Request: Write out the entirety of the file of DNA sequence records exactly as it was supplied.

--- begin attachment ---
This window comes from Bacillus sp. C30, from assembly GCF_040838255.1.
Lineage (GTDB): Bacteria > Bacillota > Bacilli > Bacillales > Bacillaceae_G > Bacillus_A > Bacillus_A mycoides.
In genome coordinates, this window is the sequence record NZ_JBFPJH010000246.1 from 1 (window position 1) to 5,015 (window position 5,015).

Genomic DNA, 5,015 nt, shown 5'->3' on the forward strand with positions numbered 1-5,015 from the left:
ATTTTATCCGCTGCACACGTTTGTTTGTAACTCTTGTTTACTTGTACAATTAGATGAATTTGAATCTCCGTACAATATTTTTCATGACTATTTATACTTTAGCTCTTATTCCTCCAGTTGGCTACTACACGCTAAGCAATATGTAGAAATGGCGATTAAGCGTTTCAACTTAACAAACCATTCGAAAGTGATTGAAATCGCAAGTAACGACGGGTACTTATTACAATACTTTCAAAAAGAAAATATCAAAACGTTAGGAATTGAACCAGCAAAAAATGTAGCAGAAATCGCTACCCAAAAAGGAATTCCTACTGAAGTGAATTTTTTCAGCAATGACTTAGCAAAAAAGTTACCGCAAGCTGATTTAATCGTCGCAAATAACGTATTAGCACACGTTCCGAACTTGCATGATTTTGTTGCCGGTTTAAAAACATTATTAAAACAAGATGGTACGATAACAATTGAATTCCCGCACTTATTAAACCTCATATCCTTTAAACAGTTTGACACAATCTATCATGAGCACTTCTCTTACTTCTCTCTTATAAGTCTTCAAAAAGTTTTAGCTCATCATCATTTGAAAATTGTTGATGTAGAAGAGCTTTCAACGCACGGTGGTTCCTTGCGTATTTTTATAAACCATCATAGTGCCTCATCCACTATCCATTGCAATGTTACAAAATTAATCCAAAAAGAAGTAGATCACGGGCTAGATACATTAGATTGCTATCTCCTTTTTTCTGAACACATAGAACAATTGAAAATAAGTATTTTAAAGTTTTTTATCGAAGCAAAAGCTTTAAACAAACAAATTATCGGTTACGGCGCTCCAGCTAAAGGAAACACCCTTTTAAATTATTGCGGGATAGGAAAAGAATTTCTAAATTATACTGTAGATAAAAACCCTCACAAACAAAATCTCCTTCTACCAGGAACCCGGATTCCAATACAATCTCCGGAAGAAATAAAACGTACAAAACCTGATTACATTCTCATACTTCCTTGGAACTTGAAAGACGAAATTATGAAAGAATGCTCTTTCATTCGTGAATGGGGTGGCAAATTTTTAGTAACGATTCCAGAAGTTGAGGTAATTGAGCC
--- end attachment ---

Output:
This window comes from Bacillus sp. C30, from assembly GCF_040838255.1.
Lineage (GTDB): Bacteria > Bacillota > Bacilli > Bacillales > Bacillaceae_G > Bacillus_A > Bacillus_A mycoides.
In genome coordinates, this window is the sequence record NZ_JBFPJH010000246.1 from 1 (window position 1) to 5,015 (window position 5,015).

Genomic DNA, 5,015 nt, shown 5'->3' on the forward strand with positions numbered 1-5,015 from the left:
ATTTTATCCGCTGCACACGTTTGTTTGTAACTCTTGTTTACTTGTACAATTAGATGAATTTGAATCTCCGTACAATATTTTTCATGACTATTTATACTTTAGCTCTTATTCCTCCAGTTGGCTACTACACGCTAAGCAATATGTAGAAATGGCGATTAAGCGTTTCAACTTAACAAACCATTCGAAAGTGATTGAAATCGCAAGTAACGACGGGTACTTATTACAATACTTTCAAAAAGAAAATATCAAAACGTTAGGAATTGAACCAGCAAAAAATGTAGCAGAAATCGCTACCCAAAAAGGAATTCCTACTGAAGTGAATTTTTTCAGCAATGACTTAGCAAAAAAGTTACCGCAAGCTGATTTAATCGTCGCAAATAACGTATTAGCACACGTTCCGAACTTGCATGATTTTGTTGCCGGTTTAAAAACATTATTAAAACAAGATGGTACGATAACAATTGAATTCCCGCACTTATTAAACCTCATATCCTTTAAACAGTTTGACACAATCTATCATGAGCACTTCTCTTACTTCTCTCTTATAAGTCTTCAAAAAGTTTTAGCTCATCATCATTTGAAAATTGTTGATGTAGAAGAGCTTTCAACGCACGGTGGTTCCTTGCGTATTTTTATAAACCATCATAGTGCCTCATCCACTATCCATTGCAATGTTACAAAATTAATCCAAAAAGAAGTAGATCACGGGCTAGATACATTAGATTGCTATCTCCTTTTTTCTGAACACATAGAACAATTGAAAATAAGTATTTTAAAGTTTTTTATCGAAGCAAAAGCTTTAAACAAACAAATTATCGGTTACGGCGCTCCAGCTAAAGGAAACACCCTTTTAAATTATTGCGGGATAGGAAAAGAATTTCTAAATTATACTGTAGATAAAAACCCTCACAAACAAAATCTCCTTCTACCAGGAACCCGGATTCCAATACAATCTCCGGAAGAAATAAAACGTACAAAACCTGATTACATTCTCATACTTCCTTGGAACTTGAAAGACGAAATTATGAAAGAATGCTCTTTCATTCGTGAATGGGGTGGCAAATTTTTAGTAACGATTCCAGAAGTTGAGGTAATTGAGCC